This Brief provides an example of how Social Network Analysis (SNA) can be used, in the context of agricultural research. The authors describe what SNA is, and how it was applied, step by step. They also present the findings of a particular network analysis, so readers can understand what types of information a SNA can generate, its pros and cons. In this example, SNA is used as a monitoring mechanism to study the evolution of a research network, and consequently, the evolution of the types of research being conducted.
For more information on how the SNA was used, and the results, please refer to the full report.
Several tools have been developed in the last three decades to manage not-for-profit research activities. Most of these tools have focused on research outputs or outcomes, while few have analysed the processes of research and innovation to identify emerging problems and opportunities during the course of a project. This brief presents a cost-effective methodology that can be used to monitor changes in research networks. Since these networks change as the research projects mature (Kratzer,Gemuenden and Lettl, 2008), tracking the network structure provides information on the nature and evolution of research activities.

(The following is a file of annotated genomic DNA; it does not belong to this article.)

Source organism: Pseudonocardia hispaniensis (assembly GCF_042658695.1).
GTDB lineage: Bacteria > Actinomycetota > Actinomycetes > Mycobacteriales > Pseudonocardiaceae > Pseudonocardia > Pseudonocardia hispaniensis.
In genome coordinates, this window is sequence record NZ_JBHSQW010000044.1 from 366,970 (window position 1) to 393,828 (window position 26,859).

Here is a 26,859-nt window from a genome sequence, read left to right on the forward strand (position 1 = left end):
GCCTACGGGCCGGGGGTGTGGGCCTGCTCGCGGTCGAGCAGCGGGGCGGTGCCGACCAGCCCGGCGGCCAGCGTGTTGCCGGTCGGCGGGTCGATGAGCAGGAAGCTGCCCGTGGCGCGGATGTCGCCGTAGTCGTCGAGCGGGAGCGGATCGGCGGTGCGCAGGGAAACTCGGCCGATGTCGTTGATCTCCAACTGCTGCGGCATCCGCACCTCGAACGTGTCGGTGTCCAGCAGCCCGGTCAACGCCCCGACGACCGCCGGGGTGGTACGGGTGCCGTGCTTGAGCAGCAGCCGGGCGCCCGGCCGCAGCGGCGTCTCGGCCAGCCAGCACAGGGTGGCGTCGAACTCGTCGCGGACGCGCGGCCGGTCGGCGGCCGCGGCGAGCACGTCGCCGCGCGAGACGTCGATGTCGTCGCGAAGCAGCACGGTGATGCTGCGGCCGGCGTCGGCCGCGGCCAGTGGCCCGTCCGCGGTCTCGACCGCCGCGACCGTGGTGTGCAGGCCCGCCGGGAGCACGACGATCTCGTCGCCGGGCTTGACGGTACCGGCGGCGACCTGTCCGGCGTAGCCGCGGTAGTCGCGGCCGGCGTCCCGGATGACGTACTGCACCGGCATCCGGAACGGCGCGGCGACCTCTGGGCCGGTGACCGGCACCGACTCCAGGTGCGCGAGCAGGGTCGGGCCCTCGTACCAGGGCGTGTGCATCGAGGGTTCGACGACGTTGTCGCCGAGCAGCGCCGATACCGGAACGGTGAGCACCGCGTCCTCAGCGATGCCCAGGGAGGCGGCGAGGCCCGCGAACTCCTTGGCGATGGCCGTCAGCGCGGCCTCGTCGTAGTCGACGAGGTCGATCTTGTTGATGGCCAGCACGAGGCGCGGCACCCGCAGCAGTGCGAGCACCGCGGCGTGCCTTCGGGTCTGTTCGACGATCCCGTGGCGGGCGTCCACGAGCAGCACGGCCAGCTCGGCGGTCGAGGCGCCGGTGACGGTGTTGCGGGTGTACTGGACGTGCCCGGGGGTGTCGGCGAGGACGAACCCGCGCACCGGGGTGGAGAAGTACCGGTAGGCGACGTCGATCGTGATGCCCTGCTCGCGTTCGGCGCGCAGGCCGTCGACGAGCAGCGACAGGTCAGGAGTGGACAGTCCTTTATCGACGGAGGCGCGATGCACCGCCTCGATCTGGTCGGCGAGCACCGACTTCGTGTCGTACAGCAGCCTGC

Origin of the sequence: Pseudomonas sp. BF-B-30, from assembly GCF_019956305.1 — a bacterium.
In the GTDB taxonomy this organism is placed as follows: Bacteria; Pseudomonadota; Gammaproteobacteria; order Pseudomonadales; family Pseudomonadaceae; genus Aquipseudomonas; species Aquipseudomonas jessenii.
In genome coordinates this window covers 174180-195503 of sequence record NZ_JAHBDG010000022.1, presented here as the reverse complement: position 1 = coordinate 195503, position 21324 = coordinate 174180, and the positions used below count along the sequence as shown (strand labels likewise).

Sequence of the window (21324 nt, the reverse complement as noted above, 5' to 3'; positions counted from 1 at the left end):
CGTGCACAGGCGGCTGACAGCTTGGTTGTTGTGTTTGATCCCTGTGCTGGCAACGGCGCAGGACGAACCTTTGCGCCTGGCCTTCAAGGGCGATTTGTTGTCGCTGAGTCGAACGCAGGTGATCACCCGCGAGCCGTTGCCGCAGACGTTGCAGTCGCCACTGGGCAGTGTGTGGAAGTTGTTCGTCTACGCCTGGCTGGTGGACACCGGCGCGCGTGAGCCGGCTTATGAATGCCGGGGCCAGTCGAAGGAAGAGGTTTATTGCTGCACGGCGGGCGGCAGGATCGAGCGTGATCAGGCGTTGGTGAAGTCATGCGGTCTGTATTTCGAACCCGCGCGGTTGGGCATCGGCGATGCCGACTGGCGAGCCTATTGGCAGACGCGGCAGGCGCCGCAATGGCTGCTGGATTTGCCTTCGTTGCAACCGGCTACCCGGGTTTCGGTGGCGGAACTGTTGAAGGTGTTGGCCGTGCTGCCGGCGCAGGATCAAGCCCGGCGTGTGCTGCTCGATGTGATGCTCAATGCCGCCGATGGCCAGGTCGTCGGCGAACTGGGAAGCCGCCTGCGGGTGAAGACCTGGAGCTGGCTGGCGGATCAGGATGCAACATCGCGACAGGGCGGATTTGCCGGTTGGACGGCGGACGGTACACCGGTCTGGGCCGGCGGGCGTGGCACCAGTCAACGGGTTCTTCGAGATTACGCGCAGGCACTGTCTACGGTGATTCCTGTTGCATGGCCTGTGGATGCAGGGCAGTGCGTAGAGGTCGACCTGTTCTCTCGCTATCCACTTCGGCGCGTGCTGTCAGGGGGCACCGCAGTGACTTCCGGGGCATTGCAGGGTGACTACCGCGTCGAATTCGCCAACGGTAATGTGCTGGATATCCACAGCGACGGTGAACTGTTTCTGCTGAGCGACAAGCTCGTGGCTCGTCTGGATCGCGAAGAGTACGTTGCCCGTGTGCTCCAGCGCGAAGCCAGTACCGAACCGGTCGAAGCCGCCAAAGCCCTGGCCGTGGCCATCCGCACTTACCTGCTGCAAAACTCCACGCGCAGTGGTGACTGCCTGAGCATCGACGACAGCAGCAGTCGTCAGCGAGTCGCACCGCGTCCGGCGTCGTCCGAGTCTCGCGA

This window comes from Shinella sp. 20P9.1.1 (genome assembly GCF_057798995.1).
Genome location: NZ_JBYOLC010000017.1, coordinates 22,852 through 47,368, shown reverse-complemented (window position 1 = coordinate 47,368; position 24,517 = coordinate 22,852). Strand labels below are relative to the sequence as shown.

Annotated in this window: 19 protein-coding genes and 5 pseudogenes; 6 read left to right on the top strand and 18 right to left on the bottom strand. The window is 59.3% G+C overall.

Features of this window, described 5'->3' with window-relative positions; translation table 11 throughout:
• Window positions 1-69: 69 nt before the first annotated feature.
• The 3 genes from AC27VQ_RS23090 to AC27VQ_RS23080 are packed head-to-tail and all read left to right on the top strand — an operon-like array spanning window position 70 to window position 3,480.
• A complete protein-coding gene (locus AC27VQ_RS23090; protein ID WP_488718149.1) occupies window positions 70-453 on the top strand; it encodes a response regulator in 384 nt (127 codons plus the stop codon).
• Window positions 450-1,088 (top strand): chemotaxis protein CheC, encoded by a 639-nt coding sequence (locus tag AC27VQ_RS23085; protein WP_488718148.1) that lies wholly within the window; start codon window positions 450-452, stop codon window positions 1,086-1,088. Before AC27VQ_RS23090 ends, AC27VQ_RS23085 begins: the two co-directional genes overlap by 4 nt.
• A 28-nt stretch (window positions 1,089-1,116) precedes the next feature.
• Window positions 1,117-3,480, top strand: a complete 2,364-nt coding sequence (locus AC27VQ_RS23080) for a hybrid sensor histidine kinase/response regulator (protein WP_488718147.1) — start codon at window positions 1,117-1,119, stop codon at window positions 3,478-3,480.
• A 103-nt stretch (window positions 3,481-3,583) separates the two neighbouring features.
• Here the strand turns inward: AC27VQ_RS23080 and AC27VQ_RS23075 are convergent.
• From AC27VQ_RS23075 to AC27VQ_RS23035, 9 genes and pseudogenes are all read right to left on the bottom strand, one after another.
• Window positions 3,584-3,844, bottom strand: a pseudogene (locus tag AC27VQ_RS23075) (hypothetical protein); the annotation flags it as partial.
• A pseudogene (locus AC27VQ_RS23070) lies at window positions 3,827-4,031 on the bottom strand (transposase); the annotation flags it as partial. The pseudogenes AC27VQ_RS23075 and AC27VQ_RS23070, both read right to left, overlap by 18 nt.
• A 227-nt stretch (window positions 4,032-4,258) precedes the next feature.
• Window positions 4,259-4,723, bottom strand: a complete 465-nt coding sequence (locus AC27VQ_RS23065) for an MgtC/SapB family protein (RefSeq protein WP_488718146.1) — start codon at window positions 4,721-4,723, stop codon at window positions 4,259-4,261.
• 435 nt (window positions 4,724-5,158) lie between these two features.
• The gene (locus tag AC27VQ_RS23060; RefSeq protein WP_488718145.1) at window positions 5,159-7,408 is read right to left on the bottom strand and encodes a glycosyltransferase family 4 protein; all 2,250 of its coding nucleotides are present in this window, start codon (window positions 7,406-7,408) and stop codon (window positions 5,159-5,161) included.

- Methods: Analysis of research networks
- Types of research collaborations reported
- The structure of the research networks
- Lessons learned
Ekboir, J., Canto, G.B. and Sette, C. (2013) Monitoring the composition and evolution of the research networks of the CGIAR Research Program on Roots, Tubers and Bananas (RTB). ILAC Brief No. 27. Rome, Institutional Learning and Change (ILAC) Initiative
Ekboir, J., Canto, G.B. and Sette, C. (2013) Monitoring the composition and evolution of the research networks of the CGIAR Research Program on Roots, Tubers and Bananas (RTB). Series on Monitoring Research Networks No. 01. Rome, Institutional Learning and Change (ILAC) Initiative